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500 million guests data leaked from Marriott's hotel


500 million guests data leaked from Marriott's hotel
(Image Credit: Twitter)

A security breach inside Marriott's worldwide hotel empire has compromised the information of as many as 500 million guests, exposing in some cases credit card numbers, passport numbers and birthdates, the company said Friday.

Alarming security analysts, Marriott said that unauthorized access to data within its Starwood network has been taking place since 2014 in what may be among the largest data breaches on record.

Marriott acquired Starwood in 2016 and the process of merging its computer system with Starwood computers has been marred by technical glitches.

The company said credit card numbers and expiration dates of some guests may have been taken.

For as many as two-thirds of those affected, data exposed could include mailing address, phone number, email address, passport number, Starwood Preferred Guest account information, date of birth, gender, arrival and departure information, reservation date and communication preferences.

For some guests, the information was limited to name and sometimes other data such as mailing address, email address or other information.

"We fell short of what our guests deserve and what we expect of ourselves," CEO Arne Sorenson said in a prepared statement.

"We are doing everything we can to support our guests, and using lessons learned to be better moving forward."

Email notifications to those who may have been affected will begin rolling out Friday.

While the breach affected "approximately 500 million guests" who made a reservation at a Starwood hotel, some of those records could include a single person who booked multiple stays.

The company manages more than 6,700 properties across the globe.

While the first impulse for those potentially affected by the breach could be to check credit cards, security experts say other information in the database could be more damaging.

"The names, addresses, passport numbers and other sensitive personal information that was exposed is of greater concern than the payment info, which was encrypted," said analyst Ted Rossman of CreditCards.com.

"People should be concerned that criminals could use this info to open fraudulent accounts in their names."

When the merger was announced in 2015, Marriott had 54 million members of its loyalty program and Starwood had 21 million. Many people were members of both programs.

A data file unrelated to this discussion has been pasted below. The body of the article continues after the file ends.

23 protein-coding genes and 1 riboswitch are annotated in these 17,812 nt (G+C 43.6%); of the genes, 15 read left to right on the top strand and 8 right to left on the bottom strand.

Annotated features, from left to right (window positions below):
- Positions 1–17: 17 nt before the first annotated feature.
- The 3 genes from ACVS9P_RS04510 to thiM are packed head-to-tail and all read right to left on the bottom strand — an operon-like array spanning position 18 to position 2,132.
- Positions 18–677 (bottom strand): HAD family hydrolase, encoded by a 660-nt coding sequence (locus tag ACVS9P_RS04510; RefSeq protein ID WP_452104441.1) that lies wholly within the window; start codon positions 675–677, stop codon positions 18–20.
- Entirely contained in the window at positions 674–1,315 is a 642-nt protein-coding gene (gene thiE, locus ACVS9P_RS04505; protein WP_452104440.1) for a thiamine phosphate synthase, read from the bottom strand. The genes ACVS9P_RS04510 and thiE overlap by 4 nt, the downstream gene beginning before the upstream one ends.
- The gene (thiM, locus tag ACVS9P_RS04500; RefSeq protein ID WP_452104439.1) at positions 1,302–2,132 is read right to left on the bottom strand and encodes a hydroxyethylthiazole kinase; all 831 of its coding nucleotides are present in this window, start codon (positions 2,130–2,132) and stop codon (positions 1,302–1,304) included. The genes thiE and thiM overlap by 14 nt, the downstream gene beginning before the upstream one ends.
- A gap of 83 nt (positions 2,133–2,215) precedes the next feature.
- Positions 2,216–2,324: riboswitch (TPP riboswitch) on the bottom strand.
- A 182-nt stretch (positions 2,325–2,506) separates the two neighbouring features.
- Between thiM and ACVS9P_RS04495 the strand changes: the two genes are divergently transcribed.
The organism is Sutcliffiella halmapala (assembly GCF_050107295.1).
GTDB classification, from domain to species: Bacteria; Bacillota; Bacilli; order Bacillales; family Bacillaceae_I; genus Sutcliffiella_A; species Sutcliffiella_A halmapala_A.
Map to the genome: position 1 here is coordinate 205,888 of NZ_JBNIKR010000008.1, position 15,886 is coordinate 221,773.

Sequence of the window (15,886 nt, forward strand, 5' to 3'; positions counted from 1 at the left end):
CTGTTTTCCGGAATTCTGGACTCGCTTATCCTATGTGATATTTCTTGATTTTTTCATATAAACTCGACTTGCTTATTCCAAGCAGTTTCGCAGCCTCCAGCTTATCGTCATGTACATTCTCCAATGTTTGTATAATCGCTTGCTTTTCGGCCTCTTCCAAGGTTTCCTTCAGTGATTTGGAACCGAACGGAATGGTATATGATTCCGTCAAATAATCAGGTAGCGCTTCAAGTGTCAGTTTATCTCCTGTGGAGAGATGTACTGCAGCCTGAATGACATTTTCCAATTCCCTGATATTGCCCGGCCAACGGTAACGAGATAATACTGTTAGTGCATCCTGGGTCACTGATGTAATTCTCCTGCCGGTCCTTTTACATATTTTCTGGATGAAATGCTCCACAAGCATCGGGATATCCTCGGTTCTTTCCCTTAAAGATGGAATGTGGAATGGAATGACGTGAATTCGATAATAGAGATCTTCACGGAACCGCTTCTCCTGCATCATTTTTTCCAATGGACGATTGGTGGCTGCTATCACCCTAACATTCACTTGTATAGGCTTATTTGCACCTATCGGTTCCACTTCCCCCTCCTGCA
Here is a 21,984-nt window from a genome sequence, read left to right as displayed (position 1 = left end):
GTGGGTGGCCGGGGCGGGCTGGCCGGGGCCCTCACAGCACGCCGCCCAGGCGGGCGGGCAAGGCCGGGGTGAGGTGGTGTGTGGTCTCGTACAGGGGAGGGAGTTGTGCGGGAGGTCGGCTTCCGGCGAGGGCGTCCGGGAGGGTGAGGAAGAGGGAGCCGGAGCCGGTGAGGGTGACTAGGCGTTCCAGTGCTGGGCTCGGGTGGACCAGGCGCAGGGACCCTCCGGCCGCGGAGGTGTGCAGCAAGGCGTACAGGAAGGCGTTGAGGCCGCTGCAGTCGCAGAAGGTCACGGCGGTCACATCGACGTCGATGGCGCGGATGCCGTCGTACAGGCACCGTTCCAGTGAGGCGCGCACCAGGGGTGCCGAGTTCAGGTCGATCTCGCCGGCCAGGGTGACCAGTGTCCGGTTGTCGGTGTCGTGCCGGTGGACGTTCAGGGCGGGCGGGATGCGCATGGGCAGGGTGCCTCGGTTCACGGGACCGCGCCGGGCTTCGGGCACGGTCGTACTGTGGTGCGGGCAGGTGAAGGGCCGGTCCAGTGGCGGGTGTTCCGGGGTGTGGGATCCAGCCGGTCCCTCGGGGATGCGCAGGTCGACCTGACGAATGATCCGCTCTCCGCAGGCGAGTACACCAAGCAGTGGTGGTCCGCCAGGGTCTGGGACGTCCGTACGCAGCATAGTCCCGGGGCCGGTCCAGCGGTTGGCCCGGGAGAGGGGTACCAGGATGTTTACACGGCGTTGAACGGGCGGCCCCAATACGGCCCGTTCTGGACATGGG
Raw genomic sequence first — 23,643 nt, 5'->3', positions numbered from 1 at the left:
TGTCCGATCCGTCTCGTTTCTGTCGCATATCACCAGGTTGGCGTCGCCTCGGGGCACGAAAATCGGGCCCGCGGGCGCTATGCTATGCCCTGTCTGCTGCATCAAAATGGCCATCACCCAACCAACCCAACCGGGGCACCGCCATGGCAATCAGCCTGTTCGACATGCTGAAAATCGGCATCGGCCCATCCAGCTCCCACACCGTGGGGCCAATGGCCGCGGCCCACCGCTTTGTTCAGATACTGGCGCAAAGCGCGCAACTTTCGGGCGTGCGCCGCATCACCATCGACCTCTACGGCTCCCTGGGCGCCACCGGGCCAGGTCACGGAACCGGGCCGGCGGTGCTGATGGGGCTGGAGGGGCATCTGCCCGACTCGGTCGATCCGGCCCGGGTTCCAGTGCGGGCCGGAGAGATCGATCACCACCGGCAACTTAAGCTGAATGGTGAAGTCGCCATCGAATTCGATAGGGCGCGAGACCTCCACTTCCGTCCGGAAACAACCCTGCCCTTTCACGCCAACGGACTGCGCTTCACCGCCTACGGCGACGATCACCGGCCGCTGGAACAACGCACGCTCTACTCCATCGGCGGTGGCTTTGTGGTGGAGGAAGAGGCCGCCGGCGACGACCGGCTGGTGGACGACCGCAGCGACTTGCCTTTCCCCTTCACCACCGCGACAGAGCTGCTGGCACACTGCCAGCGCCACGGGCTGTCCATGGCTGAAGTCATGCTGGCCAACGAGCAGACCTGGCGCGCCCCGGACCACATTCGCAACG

Asked for more details on the 500 million number, Marriott spokesman Jeff Flaherty said Friday that the company has not finished identifying duplicate information in the database.

An internal security tool signalled a potential breach in early September, but the company was unable to decrypt the information that would define what data had potentially been exposed until last week.

Marriott, based in Bethesda, Maryland, said in a regulatory filing that it's premature to estimate what financial impact the data breach will have on the company.

It noted that it does have cyber insurance, and is working with its insurance carriers to assess coverage.

The Starwood breach stands out among even the largest security hacks on record. Hilton had two separate data breaches that exposed more than 350,000 credit card numbers. One breach began in November 2014 and another in April 2015.

Yahoo had a data breaches in 2013 and 2014 that impacted about 3 billion of its accounts.

Target also had an incident in 2013 that affected more than 41 million customer payment card accounts and exposed contact information for more than 60 million customers.

Last year, Equifax disclosed a data breach that affected more than 145 million people.

The former Starwood brands now under the Marriott umbrella include W Hotels, St Regis, Sheraton Hotels & Resorts, Westin Hotels & Resorts, Element Hotels, Aloft Hotels, The Luxury Collection, Tribute Portfolio, Le Meridien Hotels & Resorts, Four Points by Sheraton and Design Hotels. Starwood branded timeshare properties are also included.

Marriott has had a rocky process of merging its computer system with Starwood computers.

Members of both loyalty programs have complained about missing points, glitches with stays crediting to their accounts and problems with free nights earned from credit cards not appearing.

Sorenson said that Marriott is still trying to phase out Starwood systems.

Marriott has set up a website and call centre for anyone who thinks that they are at risk.

Shares of Marriott tumbled 5 per cent at the opening bell.

(With inputs from agencies.)


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